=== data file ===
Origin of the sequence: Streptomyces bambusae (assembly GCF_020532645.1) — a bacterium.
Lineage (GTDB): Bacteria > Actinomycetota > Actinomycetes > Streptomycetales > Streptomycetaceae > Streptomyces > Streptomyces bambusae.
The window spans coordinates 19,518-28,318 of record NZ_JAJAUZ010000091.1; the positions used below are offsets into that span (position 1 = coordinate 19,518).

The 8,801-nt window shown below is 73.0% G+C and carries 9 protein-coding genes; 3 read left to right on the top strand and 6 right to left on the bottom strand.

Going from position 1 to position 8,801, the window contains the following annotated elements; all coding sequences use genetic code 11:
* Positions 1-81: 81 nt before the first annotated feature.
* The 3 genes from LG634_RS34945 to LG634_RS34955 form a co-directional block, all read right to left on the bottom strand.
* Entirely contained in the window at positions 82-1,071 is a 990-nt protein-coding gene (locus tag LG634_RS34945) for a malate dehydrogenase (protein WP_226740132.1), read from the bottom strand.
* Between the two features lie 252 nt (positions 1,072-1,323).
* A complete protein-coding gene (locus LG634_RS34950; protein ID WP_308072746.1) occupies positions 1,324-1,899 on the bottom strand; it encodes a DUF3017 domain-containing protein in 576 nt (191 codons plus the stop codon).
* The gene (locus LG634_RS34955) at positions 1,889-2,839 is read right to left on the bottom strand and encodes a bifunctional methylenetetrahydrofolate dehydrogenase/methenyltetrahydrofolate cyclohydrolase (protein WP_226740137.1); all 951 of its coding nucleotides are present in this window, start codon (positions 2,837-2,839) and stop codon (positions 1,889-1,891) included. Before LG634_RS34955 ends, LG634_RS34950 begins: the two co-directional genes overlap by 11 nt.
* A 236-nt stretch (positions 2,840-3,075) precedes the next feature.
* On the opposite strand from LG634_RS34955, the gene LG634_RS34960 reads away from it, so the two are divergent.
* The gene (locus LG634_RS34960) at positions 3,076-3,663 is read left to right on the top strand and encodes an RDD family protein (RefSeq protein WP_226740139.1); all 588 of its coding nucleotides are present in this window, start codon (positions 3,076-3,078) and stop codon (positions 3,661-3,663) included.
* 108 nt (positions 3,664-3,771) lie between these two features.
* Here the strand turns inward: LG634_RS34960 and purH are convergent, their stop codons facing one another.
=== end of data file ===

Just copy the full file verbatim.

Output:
Origin of the sequence: Streptomyces bambusae (assembly GCF_020532645.1) — a bacterium.
Lineage (GTDB): Bacteria > Actinomycetota > Actinomycetes > Streptomycetales > Streptomycetaceae > Streptomyces > Streptomyces bambusae.
The window spans coordinates 19,518-28,318 of record NZ_JAJAUZ010000091.1; the positions used below are offsets into that span (position 1 = coordinate 19,518).

The 8,801-nt window shown below is 73.0% G+C and carries 9 protein-coding genes; 3 read left to right on the top strand and 6 right to left on the bottom strand.

Going from position 1 to position 8,801, the window contains the following annotated elements; all coding sequences use genetic code 11:
* Positions 1-81: 81 nt before the first annotated feature.
* The 3 genes from LG634_RS34945 to LG634_RS34955 form a co-directional block, all read right to left on the bottom strand.
* Entirely contained in the window at positions 82-1,071 is a 990-nt protein-coding gene (locus tag LG634_RS34945) for a malate dehydrogenase (protein WP_226740132.1), read from the bottom strand.
* Between the two features lie 252 nt (positions 1,072-1,323).
* A complete protein-coding gene (locus LG634_RS34950; protein ID WP_308072746.1) occupies positions 1,324-1,899 on the bottom strand; it encodes a DUF3017 domain-containing protein in 576 nt (191 codons plus the stop codon).
* The gene (locus LG634_RS34955) at positions 1,889-2,839 is read right to left on the bottom strand and encodes a bifunctional methylenetetrahydrofolate dehydrogenase/methenyltetrahydrofolate cyclohydrolase (protein WP_226740137.1); all 951 of its coding nucleotides are present in this window, start codon (positions 2,837-2,839) and stop codon (positions 1,889-1,891) included. Before LG634_RS34955 ends, LG634_RS34950 begins: the two co-directional genes overlap by 11 nt.
* A 236-nt stretch (positions 2,840-3,075) precedes the next feature.
* On the opposite strand from LG634_RS34955, the gene LG634_RS34960 reads away from it, so the two are divergent.
* The gene (locus LG634_RS34960) at positions 3,076-3,663 is read left to right on the top strand and encodes an RDD family protein (RefSeq protein WP_226740139.1); all 588 of its coding nucleotides are present in this window, start codon (positions 3,076-3,078) and stop codon (positions 3,661-3,663) included.
* 108 nt (positions 3,664-3,771) lie between these two features.
* Here the strand turns inward: LG634_RS34960 and purH are convergent, their stop codons facing one another.